I’m currently collaborating with different musicians from various worlds of music. I’m interested in anyone cutting up music and doing remixes. I just don’t think it would work in a live setting right now to do shows with a traditional DJ, but it’s something that might happen eventually. I think collaborating with a DJ could be interesting musically and it’s something that I’d like to get into down the road, but I think on the live show tip I’m sticking to my guns for right now.

TSS: You did a few remixes for people after Night Ripper. Are you trying to dive deeper into the remix game now that Feed the Animals is out?

Girl Talk: Remixes are a fun side project, but they aren’t what I’m most interested in. I started working with a guy named Frank Musarra and we have a band called Trey Told ‘Em where it’s just the two of us. We’ve been doing a lot of the Girl Talk remix offers that I’ve been getting together. I really liked the way the Grizzly Bear remix came out, but it’s not the traditional way I work to base four minutes around one song. Frank and I have been incorporating more original production into our remixes. We use some samples but aren’t always as dependent on them. I like doing remix’s on the side, especially with Frank.

With the “Let’s Call it Off” remix by Peter Bjorn & John, I liked it and still play it shows, but they wanted to officially release it so they told me not to include samples. Samples are kind of my instrument of choice. It’s weird for me when someone asks me to do a remix as Girl Talk and not use samples. That’s kind of why I started the project with Frank, so we could do work like that. We’re doing a variety of projects and we just played a show in Baltimore together this weekend. I want to continue to collaborate with him but traditional one song remixing isn’t going to be the main focus of my time anytime soon.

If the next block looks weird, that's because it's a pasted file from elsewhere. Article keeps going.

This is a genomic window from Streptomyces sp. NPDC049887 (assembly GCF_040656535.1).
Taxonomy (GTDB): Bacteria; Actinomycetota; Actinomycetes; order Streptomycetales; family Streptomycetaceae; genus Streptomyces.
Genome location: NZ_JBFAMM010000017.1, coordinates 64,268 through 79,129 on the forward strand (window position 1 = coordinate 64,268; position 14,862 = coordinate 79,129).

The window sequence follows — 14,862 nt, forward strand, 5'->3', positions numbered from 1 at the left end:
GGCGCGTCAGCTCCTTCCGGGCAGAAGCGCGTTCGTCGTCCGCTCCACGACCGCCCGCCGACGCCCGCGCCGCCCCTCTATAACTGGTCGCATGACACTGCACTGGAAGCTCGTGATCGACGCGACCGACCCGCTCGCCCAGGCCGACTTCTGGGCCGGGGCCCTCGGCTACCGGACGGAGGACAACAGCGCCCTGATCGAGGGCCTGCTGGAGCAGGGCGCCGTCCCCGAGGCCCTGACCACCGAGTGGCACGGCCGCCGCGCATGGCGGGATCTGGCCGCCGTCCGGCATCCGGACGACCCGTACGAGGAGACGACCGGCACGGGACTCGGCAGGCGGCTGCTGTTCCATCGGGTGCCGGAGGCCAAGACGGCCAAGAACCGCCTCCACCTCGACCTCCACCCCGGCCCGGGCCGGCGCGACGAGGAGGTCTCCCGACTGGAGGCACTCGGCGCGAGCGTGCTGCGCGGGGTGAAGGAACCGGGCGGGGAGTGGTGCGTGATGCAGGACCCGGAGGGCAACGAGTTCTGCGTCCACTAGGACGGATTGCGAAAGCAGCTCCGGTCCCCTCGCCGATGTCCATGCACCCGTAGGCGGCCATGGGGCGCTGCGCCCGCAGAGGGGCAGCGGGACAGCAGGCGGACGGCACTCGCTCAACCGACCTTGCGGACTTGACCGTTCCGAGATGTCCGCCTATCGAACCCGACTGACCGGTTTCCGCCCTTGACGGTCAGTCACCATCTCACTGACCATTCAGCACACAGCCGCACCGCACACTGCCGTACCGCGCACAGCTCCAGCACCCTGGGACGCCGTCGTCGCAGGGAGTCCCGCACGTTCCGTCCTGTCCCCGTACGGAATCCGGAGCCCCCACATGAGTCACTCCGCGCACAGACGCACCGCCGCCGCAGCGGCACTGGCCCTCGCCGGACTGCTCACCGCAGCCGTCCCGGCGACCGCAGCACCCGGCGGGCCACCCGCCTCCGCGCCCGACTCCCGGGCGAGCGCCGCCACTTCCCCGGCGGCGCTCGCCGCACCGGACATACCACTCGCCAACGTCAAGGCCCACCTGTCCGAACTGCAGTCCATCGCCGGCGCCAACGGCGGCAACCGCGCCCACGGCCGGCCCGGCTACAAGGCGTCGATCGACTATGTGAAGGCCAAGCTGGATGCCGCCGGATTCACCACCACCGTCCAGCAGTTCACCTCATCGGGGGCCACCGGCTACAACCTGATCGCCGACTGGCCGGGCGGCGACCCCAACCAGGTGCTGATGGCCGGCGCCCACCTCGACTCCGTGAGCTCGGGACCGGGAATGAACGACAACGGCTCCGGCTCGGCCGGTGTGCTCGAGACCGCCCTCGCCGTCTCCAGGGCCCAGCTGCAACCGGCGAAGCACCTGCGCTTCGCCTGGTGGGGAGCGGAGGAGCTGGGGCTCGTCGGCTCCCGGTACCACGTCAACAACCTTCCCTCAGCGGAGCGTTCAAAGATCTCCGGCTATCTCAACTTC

TSS: Final question. You’re standing in front of someone who doesn’t really know Girl Talk with a Feed the Animals CD in your hand. What do you say to them so that they’ll give the CD a listen?

Girl Talk: (Laughs) I’d say, “If you’ve listened to any pop music over the past 60 years and you aren’t offended by hearing that music completely mangled and pieced together then you may be interested in this.”

Girl Talk has made Feed The Animals available for download on the “pay as you go” system. In other words, you can download his entire album for what you think is fair at www.myspace.com/girltalkmusic. For more info & show dates, visit girl-talk.net or via the Illegal Art website.

Previously Posted — “The Art Of Persuasion…”


TAGS2 LIVE CREWFeed The AnimalsGIRL TALKGreg GillisINTERVIEWSNight RipperSMOKING SESSIONS